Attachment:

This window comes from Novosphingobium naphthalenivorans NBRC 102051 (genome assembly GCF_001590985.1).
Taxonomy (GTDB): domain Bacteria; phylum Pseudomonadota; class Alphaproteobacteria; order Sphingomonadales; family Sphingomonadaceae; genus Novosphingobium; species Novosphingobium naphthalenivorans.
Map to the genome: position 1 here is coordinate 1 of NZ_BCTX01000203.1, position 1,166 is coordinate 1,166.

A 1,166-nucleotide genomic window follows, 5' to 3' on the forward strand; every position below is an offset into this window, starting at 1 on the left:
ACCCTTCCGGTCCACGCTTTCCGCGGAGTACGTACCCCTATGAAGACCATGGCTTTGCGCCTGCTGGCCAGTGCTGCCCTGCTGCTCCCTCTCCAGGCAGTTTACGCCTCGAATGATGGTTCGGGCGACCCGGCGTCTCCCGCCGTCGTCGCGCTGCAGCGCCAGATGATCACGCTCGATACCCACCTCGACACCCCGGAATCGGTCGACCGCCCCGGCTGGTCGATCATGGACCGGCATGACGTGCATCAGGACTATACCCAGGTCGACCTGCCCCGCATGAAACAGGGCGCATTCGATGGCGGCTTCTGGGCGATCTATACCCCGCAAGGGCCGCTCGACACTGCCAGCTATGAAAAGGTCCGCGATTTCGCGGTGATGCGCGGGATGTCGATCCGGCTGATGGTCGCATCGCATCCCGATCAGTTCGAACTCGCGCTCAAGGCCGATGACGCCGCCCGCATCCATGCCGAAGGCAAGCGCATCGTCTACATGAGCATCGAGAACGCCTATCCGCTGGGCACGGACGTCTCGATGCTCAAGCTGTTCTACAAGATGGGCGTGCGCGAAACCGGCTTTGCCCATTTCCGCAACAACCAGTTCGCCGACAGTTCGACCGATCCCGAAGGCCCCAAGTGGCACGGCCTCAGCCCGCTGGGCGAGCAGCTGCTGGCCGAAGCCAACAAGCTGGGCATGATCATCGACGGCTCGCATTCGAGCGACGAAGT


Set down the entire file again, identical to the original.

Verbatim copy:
This window comes from Novosphingobium naphthalenivorans NBRC 102051 (genome assembly GCF_001590985.1).
Taxonomy (GTDB): domain Bacteria; phylum Pseudomonadota; class Alphaproteobacteria; order Sphingomonadales; family Sphingomonadaceae; genus Novosphingobium; species Novosphingobium naphthalenivorans.
Map to the genome: position 1 here is coordinate 1 of NZ_BCTX01000203.1, position 1,166 is coordinate 1,166.

A 1,166-nucleotide genomic window follows, 5' to 3' on the forward strand; every position below is an offset into this window, starting at 1 on the left:
ACCCTTCCGGTCCACGCTTTCCGCGGAGTACGTACCCCTATGAAGACCATGGCTTTGCGCCTGCTGGCCAGTGCTGCCCTGCTGCTCCCTCTCCAGGCAGTTTACGCCTCGAATGATGGTTCGGGCGACCCGGCGTCTCCCGCCGTCGTCGCGCTGCAGCGCCAGATGATCACGCTCGATACCCACCTCGACACCCCGGAATCGGTCGACCGCCCCGGCTGGTCGATCATGGACCGGCATGACGTGCATCAGGACTATACCCAGGTCGACCTGCCCCGCATGAAACAGGGCGCATTCGATGGCGGCTTCTGGGCGATCTATACCCCGCAAGGGCCGCTCGACACTGCCAGCTATGAAAAGGTCCGCGATTTCGCGGTGATGCGCGGGATGTCGATCCGGCTGATGGTCGCATCGCATCCCGATCAGTTCGAACTCGCGCTCAAGGCCGATGACGCCGCCCGCATCCATGCCGAAGGCAAGCGCATCGTCTACATGAGCATCGAGAACGCCTATCCGCTGGGCACGGACGTCTCGATGCTCAAGCTGTTCTACAAGATGGGCGTGCGCGAAACCGGCTTTGCCCATTTCCGCAACAACCAGTTCGCCGACAGTTCGACCGATCCCGAAGGCCCCAAGTGGCACGGCCTCAGCCCGCTGGGCGAGCAGCTGCTGGCCGAAGCCAACAAGCTGGGCATGATCATCGACGGCTCGCATTCGAGCGACGAAGT